Monounsaturated fat has been shown to reduce “bad cholesterol” and raise “good cholesterol” as well as contribute to reductions in body fat and weight when all things are held equal. There have also been correlations shown between monounsaturated fat consumption and healthy testosterone levels.
You can find monounsaturated fat playing it cool inside of avocadoes, olive oil, pistachios, walnut, peanuts and cashews.
Saturated Fat: “The Scapegoat”
Saturated fat has been absolutely crucified in the media and the “health” industry at large for decades.
It was the cause of heart disease and obesity for quite some time.
It was the first thing people avoided when they wanted to lose weight.
Some wouldn’t leave their homes at night for fear of being victimized by roving gangs of saturated fat…
In a sort of reactionary seizure response to this, saturated fat is now being toted as the secret to vitality by crowds of lunatics putting butter in their coffee and fetishizing bacon and red meat.
The truth lies somewhere in the middle.
To date, there is no definitive evidence that saturated fat is a cause of cardiovascular disease.
Additionally, saturated fat appears to be the safest fat to use when cooking at high temperatures. Let’s look into that part…
Going back to its structure, we recall that saturated fat is quite literally dense. All of the available Hydrogen-Carbon bonds in the chain are made in a saturated fat.
This makes it very stable even in the face of high heat. That makes saturated fatty acids less likely to break down during cooking and release free radicals.
When I say free radicals I’m not referring to revolutionary thinkers like Tom Paine, but instead unstable chemicals in the body that can damage your cells.
If you were to imagine the scene in Austin Powers where Austin stuffs Mini-Me into a pillowcase and bashes him into things…
That’s how free radicals act in your body.
All told, saturated fat doesn’t appear to be the boogeyman it was made out to be. That said, slathering butter on every meal still flies in the face of the all-important notion of calorie balance, so saturated fat should be consumed in moderation just like all the other fats.
Aside from one exception… trans fat, which we’ll cover next.
You can get your saturated fat in through red meat, eggs, coconut oil, butter and full-fat dairy products.
Trans Fat: One Bad Mother…
Trans Fat is one of the few foods we can simplify down to being inherently shitty for you. It has no positive attributes and plenty of terrible ones.
Trans-fats occur in extremely small amounts naturally. The majority of trans-fats in your diet are manmade. They are produced when polyunsaturated fats (liquid oils) are packed with hydrogen in a process called hydrogenation. You’ve probably seen the phrase “hydrogenated vegetable oil” on food labels.
The process of hydrogenation converts the oil into a more solid, creamy texture. It’s ideal for use in processed foods because it’s reusable in deep-fryers and when used in baked goods it won’t dry out regardless of shelf-life.
Aside from the fact that they are more or less terrible for your body once ingested, trans-fats are perfect.
Research suggests that trans-fat consumption actively leads to reductions in “good cholesterol” and elevated “bad cholesterol”. It’s also been linked to type II diabetes, heart attack and stroke.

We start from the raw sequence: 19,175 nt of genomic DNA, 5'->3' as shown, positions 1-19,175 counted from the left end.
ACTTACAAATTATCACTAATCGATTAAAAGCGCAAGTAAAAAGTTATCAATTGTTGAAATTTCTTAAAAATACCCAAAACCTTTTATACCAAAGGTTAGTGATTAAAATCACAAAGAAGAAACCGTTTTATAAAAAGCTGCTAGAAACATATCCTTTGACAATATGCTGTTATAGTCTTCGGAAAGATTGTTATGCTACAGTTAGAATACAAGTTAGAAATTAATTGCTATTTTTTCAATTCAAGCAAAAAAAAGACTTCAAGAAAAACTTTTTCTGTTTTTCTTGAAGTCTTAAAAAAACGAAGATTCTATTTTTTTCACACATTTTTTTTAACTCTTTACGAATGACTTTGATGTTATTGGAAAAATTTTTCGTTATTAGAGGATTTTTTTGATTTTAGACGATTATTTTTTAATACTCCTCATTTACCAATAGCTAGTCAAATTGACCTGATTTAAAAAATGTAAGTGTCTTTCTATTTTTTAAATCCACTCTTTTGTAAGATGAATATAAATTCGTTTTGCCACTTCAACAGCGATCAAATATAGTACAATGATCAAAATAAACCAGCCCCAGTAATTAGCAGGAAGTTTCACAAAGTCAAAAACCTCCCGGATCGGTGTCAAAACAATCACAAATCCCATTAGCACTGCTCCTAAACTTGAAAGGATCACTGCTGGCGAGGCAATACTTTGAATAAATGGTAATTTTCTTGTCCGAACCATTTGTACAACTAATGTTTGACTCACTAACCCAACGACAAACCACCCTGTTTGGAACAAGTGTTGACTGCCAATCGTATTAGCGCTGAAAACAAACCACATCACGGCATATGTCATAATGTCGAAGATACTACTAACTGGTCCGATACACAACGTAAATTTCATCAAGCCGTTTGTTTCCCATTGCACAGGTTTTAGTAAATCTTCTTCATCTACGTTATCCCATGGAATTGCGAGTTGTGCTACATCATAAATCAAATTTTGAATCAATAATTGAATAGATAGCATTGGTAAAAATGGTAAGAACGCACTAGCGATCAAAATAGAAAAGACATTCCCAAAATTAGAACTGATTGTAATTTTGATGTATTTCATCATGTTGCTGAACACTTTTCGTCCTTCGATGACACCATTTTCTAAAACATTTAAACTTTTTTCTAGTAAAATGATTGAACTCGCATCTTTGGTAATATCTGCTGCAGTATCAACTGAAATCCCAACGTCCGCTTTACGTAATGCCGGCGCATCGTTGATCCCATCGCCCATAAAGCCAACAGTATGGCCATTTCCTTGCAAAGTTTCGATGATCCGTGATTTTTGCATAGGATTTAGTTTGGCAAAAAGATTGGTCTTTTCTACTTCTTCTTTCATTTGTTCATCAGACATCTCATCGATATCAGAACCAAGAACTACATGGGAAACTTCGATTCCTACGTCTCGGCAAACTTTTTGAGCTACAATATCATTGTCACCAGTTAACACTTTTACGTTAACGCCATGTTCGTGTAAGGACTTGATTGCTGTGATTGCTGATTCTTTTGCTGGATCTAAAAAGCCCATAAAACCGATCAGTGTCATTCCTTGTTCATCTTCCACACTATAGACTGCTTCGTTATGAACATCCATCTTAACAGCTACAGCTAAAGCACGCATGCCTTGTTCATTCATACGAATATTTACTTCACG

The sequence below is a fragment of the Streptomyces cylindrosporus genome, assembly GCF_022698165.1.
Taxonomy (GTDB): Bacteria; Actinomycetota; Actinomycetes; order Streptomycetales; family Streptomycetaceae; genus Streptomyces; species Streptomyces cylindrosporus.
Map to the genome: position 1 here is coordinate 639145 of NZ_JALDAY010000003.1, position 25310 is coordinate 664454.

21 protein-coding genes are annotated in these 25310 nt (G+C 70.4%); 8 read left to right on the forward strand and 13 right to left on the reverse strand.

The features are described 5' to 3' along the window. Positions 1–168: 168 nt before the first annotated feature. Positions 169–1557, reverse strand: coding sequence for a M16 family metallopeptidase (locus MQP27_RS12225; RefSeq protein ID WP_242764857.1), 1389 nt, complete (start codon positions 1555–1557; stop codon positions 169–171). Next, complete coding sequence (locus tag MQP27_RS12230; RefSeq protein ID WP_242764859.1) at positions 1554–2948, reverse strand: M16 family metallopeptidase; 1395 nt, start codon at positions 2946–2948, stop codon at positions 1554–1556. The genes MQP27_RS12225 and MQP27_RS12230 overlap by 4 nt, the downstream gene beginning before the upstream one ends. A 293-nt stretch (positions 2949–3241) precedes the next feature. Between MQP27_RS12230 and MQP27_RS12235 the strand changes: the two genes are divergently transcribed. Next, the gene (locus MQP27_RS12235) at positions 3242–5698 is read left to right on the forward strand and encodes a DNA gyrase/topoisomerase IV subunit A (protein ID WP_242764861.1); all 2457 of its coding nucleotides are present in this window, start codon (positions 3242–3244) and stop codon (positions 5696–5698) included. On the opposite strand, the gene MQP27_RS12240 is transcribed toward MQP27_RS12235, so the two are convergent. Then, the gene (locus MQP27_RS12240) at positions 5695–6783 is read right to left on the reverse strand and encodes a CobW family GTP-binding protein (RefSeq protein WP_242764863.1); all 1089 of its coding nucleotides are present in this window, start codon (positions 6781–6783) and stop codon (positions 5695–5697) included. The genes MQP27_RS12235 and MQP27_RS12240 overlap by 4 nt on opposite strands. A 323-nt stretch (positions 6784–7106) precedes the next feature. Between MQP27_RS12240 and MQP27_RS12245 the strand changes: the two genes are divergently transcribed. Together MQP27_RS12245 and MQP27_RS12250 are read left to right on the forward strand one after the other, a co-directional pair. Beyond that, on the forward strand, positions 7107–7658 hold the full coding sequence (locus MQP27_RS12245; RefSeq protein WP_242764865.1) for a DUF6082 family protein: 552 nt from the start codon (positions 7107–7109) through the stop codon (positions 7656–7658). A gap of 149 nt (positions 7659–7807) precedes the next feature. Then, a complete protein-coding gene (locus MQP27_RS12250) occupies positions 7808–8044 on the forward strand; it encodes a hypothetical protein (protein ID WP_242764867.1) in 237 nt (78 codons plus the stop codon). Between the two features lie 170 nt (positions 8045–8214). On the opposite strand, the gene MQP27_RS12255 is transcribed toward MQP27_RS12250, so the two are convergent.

A food can be labeled as “No Trans Fat” if it has less than 0.5g of trans-fat per serving. Obviously, this is misleading. Most people eat multiple servings of their food and that trans fat can add up quickly. The best course of action is to avoid foods with hydrogenated oils in the ingredients.
Trans-fat is not poison like some people would make you believe. But, it really has no redeeming qualities. If I had to liken trans-fat to something… it would be the television show “The Bachelor”.
If you really love a food that has trans-fat in it, eat it in moderation and it won’t hurt you. Slugging French fries and pre-packaged cookies all day is probably a bad idea though.
So what does all of this mean?
I just dropped a lot of information on you… it’s valuable stuff and I thank you for taking the time to read through it. Your health will definitely be better for it. Let’s get down to some practical recommendations…
The first of which is that you should eat a wide variety of fats. You can basically cycle through the foods listed in each category above and ensure you’re getting the variation you need.
Many people will struggle to eat enough omega-3 fatty acids to balance out their omega-6 consumption. For those of you who don’t eat coldwater fish regularly, so basically everyone… I highly recommend supplementation.
In the larger picture of your entire diet, fat should make up between 20-40% of your total calorie intake.
That range is in direct proportion to the amount of carbohydrates you eat.
For example, if we have a person who weighs 150lb, looking to maintain their bodyweight at 1900 calories/day, they would look for 380-760 calories per day to come from fat. Since fat has 9 calories per gram they’d be eating between 42 and 84 grams of fat/day.
If the extent of their physical exertion is a long walk to the fridge, they’ll probably do best with the higher fat approach. If they’re a jackrabbit, the lower end of the spectrum would allow for more carbs to fuel all that activity. Personal preference trumps all though, so experiment a bit here.
Congrats for making it through all that information, I hope it was helpful to you and that we were able to clear up some of the questions and misconceptions surrounding fat.
Most people have some pretty funny stories on this subject… what’s the craziest thing you’ve heard someone say or have had said to you about eating fat?